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FOR IMMEDIATE RELEASE                                   March 26, 2006







            City Environmental Services crews responded to five sewage spills in Windward Oahu, all of them caused by heavy rains.

            The spills occurred:

·       A manhole at Hele Street and Keolu Drive overflowed between 9 and 11 a.m., spilling an estimated 2,400 gallons of untreated wastewater.

·       A manhole near 400 Wanaao Road  overflowed between 9:15 and 11:15 a.m., spilling an estimated 6,000 gallons of untreated wastewater.

·       The Wanaao Road  manhole overflowed again from 11:30 to 1 p.m., spilling estimated 2,700 gallons.

·       A manhole on Hele Street overflowed between 9:45 and 11 a.m., spilling an estimated 1,600 gallons.

·       The Waimanalo Wastewater Treatment Plant reported a spill of at least 1,000 gallons of untreated wastewater at its headworks and another spill of treated wastewater from a sand filter and injection well.

            Those Windward spills all appeared to be caused by runoff from the heavy rains entering the sewage system and overwhelming its capacity. Warning signs are being posted along bodies of water affected by the spills. The state Department of Health has been notified. Water samples will be taken.

            Meanwhile, repair crews unearthed the ruptured sewer main on Kaiolu Street overnight, and temporarily repaired it by sealing it in a special concrete.

            Crews from the City and several contractors have been working on the 42-inch concrete  main since it ruptured on Friday morning. Last night, the broken main was bypassed and additional wastewater was released intermittently into the Ala Wai Canal in order to allow crews to excavate the area around the rupture. By early evening, crews excavated enough to allow a diver from Sea Engineering to enter the pit and feel the top of the pipe, about 10 feet below street level.   Working through the night, crews exposed the top half of the main and found a complex crack at a tapered joint. That ruled out a simple repair.  In addition, dawn was approaching, and with it, increased wastewater flow.

             Officials of the City Department of Environmental Services and Department of Design and Construction decided to temporarily seal the exposed area of the pipe in two types of lightweight concrete. This will temporarily prevent spills from the rupture.

            The pressurized main was built in 1964 to carry untreated wastewater away from the Beachwalk Wastewater Pumping Station away toward the Sand Island Wastewater Treatment Plant. It handles most of the sewage generated in Manoa, Moiliili and Waikiki.  

            Friday’s break occurred while the Department of Design and Construction is designing a replacement main. Construction is expected to begin next year.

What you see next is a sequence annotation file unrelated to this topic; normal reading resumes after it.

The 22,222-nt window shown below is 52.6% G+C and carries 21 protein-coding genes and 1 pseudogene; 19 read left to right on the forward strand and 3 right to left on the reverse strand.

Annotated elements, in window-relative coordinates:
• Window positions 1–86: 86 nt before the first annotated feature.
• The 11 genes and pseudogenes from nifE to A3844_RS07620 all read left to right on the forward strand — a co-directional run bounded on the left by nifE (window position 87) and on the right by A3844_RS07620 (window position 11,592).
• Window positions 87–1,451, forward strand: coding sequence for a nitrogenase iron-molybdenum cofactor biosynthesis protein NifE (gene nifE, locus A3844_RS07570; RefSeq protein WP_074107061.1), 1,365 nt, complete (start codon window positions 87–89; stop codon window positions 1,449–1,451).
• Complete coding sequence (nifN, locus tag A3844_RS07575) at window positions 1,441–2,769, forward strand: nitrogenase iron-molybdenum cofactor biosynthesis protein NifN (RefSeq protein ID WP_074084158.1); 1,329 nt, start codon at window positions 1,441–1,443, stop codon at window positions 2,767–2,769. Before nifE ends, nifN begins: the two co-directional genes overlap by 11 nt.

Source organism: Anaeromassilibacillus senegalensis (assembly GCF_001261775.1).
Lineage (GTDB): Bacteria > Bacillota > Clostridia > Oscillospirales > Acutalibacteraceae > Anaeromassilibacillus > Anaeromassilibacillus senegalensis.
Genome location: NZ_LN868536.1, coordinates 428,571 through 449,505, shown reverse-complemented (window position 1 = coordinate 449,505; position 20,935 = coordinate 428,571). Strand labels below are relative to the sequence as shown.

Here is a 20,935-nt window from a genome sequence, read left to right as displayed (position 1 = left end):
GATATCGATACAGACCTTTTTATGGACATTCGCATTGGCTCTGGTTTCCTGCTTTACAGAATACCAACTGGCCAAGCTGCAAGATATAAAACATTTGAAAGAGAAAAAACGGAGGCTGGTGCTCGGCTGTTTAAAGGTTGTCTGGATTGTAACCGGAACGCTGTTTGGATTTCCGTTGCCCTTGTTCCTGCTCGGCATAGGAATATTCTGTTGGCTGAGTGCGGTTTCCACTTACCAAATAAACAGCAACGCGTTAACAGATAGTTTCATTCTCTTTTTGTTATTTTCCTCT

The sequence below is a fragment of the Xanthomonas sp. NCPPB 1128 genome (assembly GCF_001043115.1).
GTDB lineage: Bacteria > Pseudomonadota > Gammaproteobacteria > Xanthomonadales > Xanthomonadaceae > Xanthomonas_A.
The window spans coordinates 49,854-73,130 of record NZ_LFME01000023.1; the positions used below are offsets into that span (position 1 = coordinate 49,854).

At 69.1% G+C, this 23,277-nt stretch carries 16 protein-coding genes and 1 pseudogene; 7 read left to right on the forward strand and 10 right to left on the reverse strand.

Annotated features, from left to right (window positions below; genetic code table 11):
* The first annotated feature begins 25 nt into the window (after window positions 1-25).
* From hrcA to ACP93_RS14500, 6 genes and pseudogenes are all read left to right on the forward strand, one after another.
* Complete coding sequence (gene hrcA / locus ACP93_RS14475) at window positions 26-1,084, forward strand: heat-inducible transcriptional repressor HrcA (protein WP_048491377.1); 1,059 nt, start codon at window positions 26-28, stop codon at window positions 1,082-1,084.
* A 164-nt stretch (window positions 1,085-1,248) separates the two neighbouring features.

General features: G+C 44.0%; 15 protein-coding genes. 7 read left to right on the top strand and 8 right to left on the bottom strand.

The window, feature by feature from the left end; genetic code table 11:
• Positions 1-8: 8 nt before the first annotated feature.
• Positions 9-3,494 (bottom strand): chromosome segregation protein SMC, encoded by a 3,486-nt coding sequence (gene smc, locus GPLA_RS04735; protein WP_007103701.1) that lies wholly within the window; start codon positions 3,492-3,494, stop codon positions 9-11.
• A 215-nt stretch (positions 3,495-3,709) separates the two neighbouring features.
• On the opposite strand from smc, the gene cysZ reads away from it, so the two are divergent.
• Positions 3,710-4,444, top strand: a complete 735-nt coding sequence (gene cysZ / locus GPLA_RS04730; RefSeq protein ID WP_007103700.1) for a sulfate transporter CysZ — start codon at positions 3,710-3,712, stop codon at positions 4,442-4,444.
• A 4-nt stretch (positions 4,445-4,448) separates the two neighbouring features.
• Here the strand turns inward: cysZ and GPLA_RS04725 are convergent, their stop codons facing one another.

“This is one of the most challenging main breaks our department has faced in many years,” said Eric Takamura, PhD, director of Environmental Services. “Those challenges include the constant load on this particular system, heavy rains that added to the load and required deployment of staff and resources elsewhere, lack of alternative systems and the presence of other underground infrastructure in the immediate vicinity of the rupture.

            “Despite all that, our crews and those of our contractors have performed with exemplary teamwork under adverse conditions,” he added.

            Water samples are being taken by the department’s Environmental Quality Division.Warning signs have been posted along the canal and various points downstream. In addition, Environmental Services personnel have contacted canal users and are patrolling the Ala Wai banks to warn people away from the water. Surfers are being warned to avoid Ala Moana Bowls, Rock Pile and In Betweens because the current clips those surf spots near the mouth of the canal.  The state Department of Health was notified and is being updated about the spill.

            People should avoid contact with the waters of the Ala Wai Canal. Anyone exposed to the waters should wash thoroughly with soap and water. Objects that are exposed to the canal waters should be disinfected.

            The left lane of Ala Wai Boulevard at Kaiolu continues to be closed to traffic to allow for repairs and capture of the spilled wastewater. Kaiolu Street remains closed to through traffic. Motorists should expect lane restrictions elsewhere in Waikiki for pumps to divert sewage from the broken line. The municipal parking lot at Kaiolu Street and Kuhio Avenue may be closed. 




            Bill Brennan, 527-6928

            Mark Matsunaga, 527-5767

Tuesday, March 28, 2006

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